1/3 kinugoshi soft tofu
2 leaves hakusai napa cabbage
Handful (100 g) shungiku garland chrysanthemum
Handful mushrooms (2 shiitake and 1/3 pack shimeji mushrooms)
2 squares of kombu kelp (large enough to place fish; four 4 cm x 10 cm pieces in photo)
1 tbsp sake
Salt (to sprinkle on fish and blanch vegetables; not in photo)
Ponzujoyu citrus-flavored soy sauce (for serving; not in photo)
Daikon radish, grated (for serving; not in photo)
Cut fish in half as necessary, sprinkle salt, and let sit for at least 10 minutes (up to overnight).
Cut off root ends of shimeji.
Remove shiitake’s stems and tear in half if thick (do not throw away stems; they are also going into the dish).
Make cuts on shiitake surface, if desired.
Bring water to boil, add pinch salt, and blanch hakusai.
zaru strainer, and let cool.
In the same pot, blanch shungiku.
Put stem ends in boiling water first, then leaves.
When hakusai and shungiku are cool, squeeze out excess water, and cut into 3-4 cm.
In a steamable container, place kombu, put fish on top, and add tofu (cut in half) and mushrooms in the open space.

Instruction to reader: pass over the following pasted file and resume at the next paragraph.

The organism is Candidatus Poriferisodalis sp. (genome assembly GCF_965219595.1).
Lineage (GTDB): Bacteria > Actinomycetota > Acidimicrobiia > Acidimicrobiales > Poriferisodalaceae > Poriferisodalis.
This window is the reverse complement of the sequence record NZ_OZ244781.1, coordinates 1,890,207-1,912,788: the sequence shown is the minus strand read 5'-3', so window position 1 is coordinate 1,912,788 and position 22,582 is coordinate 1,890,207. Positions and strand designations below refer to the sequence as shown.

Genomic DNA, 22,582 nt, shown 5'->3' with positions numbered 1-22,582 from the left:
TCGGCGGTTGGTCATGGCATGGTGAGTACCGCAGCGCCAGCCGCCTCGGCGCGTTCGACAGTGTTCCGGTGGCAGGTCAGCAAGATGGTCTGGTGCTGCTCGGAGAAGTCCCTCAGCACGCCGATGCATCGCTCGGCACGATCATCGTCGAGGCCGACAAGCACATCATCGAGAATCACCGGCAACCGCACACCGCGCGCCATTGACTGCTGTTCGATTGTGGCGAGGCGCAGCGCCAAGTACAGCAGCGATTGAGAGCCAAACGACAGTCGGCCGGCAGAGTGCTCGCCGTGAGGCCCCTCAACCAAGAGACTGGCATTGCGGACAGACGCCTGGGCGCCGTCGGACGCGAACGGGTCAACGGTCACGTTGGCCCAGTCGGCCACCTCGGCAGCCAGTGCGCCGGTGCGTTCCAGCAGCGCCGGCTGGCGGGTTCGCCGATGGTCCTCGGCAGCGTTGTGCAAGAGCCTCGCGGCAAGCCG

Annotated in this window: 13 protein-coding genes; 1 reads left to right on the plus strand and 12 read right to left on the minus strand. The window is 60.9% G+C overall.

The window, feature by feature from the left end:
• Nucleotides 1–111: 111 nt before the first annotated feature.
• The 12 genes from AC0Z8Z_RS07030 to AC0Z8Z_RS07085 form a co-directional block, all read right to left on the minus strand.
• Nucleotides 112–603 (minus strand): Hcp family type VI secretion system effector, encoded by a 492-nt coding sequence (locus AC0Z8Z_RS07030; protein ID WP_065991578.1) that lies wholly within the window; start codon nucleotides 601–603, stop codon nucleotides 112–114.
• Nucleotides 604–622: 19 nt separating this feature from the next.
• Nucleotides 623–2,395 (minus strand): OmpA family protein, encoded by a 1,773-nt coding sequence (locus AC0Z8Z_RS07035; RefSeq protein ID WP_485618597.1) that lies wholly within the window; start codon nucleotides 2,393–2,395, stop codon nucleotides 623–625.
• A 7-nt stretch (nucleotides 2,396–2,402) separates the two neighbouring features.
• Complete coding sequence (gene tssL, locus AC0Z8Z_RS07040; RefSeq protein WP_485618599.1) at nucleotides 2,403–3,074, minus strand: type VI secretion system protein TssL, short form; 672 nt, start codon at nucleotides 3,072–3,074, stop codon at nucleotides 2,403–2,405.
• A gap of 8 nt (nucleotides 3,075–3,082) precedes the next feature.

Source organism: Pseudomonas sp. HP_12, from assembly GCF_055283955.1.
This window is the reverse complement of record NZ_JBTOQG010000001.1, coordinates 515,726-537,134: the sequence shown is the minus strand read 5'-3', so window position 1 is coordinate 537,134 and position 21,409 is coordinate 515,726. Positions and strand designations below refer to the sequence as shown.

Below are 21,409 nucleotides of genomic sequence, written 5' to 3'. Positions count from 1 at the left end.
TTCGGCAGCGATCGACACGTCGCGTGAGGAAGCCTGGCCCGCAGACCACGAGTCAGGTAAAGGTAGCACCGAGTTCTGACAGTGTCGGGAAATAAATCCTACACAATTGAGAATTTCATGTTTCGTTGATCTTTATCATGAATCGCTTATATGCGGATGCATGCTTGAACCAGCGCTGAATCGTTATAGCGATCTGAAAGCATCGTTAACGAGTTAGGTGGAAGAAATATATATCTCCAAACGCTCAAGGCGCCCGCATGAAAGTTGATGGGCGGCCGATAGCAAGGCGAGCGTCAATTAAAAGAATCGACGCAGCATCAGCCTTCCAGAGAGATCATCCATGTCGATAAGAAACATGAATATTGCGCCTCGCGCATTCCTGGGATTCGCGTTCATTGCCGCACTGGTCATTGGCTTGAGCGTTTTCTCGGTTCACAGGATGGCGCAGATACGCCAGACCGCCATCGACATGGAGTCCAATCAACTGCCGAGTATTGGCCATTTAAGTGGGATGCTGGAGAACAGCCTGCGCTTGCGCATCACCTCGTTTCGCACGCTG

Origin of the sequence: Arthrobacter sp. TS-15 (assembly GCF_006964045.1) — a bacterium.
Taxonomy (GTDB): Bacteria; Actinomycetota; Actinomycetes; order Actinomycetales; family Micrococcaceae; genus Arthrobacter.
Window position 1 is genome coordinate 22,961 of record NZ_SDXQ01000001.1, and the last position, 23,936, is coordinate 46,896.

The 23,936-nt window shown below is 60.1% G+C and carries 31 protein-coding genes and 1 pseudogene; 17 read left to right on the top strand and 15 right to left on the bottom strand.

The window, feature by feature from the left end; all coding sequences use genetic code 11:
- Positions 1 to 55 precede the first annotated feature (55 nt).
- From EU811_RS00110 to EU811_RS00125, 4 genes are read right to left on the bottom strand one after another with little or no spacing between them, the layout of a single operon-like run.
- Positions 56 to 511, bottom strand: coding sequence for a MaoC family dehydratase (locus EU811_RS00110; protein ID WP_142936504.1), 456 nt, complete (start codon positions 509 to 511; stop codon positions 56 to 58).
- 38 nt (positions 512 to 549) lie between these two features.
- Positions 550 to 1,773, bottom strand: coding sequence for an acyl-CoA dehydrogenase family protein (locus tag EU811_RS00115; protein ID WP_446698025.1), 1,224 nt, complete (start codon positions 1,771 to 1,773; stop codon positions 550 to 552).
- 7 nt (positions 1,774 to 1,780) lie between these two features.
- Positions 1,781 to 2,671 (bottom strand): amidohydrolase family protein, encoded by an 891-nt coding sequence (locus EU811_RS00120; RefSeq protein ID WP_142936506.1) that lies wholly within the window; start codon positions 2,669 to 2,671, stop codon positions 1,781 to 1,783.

Steam for 4-5 minutes until fish is opaque and mushrooms are basically done.
Place on warm plates, and pour over cooking liquid.
Serve hot with ponzujoyu and grated daikon.
(Grated daikon in photo has red chili pepper bits).
- Fresh fish is the key. If you use bony parts, “frost” the fish shimofuri style (quickly blanch fish, chill in ice water, and clean as necessary) before steaming.
- Tara cod is the standard fish for this dish (which is called tarachiri when cod is used). Any fresh white fish is fine.
- Cutting the surface of shiitake is optional. Besides being decorative, the cuts make shiitake cook faster (and absorb flavor better when cooked in broth).
- To prevent discoloration, do not steam for a long time after putting green vegetables.
- Any mild flavored mushrooms and vegetables work for this dish.
- The name, chirimushi, comes from chirinabe hot pot where white fish, tofu and vegetables are cooked in kobudashi (water and kombu kelp) and eaten with ponzujoyu. Chiri is said to come from chiri chiri, an onomatopoeic expression that describes the fish shrinking while cooking in hot dashi.